Event monitor 171 receives event information from peripherals interface 118. Event information includes information about a sub-event (e.g., a user touch on touch-sensitive display system 112, as part of a multi-touch gesture). Peripherals interface 118 transmits information it receives from I/O subsystem 106 or a sensor, such as proximity sensor 166, accelerometer(s) 167, gyroscope(s) 168, magnetometer(s) 169, and/or microphone 113 (through audio circuitry 110). Information that peripherals interface 118 receives from I/O subsystem 106 includes information from touch-sensitive display system 112 or a touch-sensitive surface.

In some embodiments, event monitor 171 sends requests to the peripherals interface 118 at predetermined intervals. In response, peripherals interface 118 transmits event information. In other embodiments, peripheral interface 118 transmits event information only when there is a significant event (e.g., receiving an input above a predetermined noise threshold and/or for more than a predetermined duration).

In some embodiments, event sorter 170 also includes a hit view determination module 172 and/or an active event recognizer determination module 173.

Hit view determination module 172 provides software procedures for determining where a sub-event has taken place within one or more views, when touch-sensitive display system 112 displays more than one view. Views are made up of controls and other elements that a user can see on the display.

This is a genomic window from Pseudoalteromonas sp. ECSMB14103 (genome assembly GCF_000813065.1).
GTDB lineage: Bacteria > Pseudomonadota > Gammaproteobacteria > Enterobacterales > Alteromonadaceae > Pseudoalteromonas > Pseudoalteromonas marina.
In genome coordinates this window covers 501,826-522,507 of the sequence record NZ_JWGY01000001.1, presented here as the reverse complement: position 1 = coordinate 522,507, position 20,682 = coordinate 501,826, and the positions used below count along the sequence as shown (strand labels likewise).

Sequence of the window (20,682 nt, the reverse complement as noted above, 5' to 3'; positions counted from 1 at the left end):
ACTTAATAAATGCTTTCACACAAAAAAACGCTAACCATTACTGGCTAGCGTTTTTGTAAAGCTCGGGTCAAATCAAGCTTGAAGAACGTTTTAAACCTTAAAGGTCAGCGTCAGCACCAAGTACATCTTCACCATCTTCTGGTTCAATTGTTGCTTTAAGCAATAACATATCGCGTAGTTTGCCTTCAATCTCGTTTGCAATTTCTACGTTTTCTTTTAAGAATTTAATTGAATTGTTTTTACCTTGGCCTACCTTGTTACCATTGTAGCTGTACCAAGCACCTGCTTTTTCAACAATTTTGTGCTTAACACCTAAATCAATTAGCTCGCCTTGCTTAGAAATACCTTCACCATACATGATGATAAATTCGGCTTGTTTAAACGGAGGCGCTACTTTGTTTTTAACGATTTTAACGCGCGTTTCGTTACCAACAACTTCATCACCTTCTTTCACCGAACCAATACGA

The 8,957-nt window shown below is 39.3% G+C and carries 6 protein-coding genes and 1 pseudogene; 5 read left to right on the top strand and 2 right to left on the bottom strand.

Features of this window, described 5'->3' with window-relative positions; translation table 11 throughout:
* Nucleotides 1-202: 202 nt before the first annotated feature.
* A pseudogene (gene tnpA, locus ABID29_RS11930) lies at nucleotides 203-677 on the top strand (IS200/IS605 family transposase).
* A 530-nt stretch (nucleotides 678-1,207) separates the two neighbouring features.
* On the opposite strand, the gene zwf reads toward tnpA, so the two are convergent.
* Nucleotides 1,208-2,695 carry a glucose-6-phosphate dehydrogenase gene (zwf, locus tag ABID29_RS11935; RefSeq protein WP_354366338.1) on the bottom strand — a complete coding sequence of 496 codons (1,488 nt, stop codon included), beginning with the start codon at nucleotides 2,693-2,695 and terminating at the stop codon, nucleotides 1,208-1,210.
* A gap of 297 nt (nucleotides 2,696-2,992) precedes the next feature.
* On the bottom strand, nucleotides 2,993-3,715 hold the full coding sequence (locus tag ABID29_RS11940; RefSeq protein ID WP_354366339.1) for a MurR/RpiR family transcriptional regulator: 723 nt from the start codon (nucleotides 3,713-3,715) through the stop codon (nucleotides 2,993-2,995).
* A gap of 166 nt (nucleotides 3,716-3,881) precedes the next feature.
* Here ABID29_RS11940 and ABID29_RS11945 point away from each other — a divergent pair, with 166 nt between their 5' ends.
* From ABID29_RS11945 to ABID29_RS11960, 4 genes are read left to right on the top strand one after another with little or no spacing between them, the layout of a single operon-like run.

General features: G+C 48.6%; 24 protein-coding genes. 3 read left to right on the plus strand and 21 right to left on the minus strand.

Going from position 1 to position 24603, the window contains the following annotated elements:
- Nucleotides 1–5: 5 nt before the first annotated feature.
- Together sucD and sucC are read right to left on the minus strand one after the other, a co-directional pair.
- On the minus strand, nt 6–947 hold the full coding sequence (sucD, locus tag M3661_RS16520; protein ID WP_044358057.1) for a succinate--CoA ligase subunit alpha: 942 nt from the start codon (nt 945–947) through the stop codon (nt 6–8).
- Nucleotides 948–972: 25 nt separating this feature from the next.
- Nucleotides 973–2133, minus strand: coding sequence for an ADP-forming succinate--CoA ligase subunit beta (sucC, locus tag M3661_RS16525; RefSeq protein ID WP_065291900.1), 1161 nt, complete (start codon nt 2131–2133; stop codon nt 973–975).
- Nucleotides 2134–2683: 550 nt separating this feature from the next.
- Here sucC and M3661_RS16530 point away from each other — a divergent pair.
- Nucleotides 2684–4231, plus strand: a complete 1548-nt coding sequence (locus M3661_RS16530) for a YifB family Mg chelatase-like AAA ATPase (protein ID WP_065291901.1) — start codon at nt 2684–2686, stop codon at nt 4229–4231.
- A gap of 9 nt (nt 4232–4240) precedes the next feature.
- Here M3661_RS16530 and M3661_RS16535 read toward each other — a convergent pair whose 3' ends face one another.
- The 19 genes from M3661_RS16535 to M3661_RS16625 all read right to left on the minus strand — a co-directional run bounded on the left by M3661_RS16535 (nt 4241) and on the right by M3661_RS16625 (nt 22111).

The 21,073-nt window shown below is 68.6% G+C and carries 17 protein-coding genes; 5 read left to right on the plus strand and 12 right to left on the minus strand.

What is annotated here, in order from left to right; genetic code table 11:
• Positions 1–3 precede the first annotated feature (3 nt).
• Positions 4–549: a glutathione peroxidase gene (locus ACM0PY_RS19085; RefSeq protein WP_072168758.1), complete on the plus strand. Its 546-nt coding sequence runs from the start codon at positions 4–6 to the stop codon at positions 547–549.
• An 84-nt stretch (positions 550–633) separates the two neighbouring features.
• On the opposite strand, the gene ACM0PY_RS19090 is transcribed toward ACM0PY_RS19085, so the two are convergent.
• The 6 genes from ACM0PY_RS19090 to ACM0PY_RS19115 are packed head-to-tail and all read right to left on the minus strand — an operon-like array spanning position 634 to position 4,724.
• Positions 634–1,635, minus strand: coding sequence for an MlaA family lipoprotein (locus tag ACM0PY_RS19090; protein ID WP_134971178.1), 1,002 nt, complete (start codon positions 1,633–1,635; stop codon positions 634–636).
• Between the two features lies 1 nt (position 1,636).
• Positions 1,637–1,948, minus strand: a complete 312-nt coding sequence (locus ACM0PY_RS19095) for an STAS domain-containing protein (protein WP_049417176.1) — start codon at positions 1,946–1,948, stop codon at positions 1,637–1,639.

Another aspect of the user interface associated with an application is a set of views, sometimes herein called application views or user interface windows, in which information is displayed and touch-based gestures occur. The application views (of a respective application) in which a touch is detected optionally correspond to programmatic levels within a programmatic or view hierarchy of the application. For example, the lowest level view in which a touch is detected is, optionally, called the hit view, and the set of events that are recognized as proper inputs are, optionally, determined based, at least in part, on the hit view of the initial touch that begins a touch-based gesture.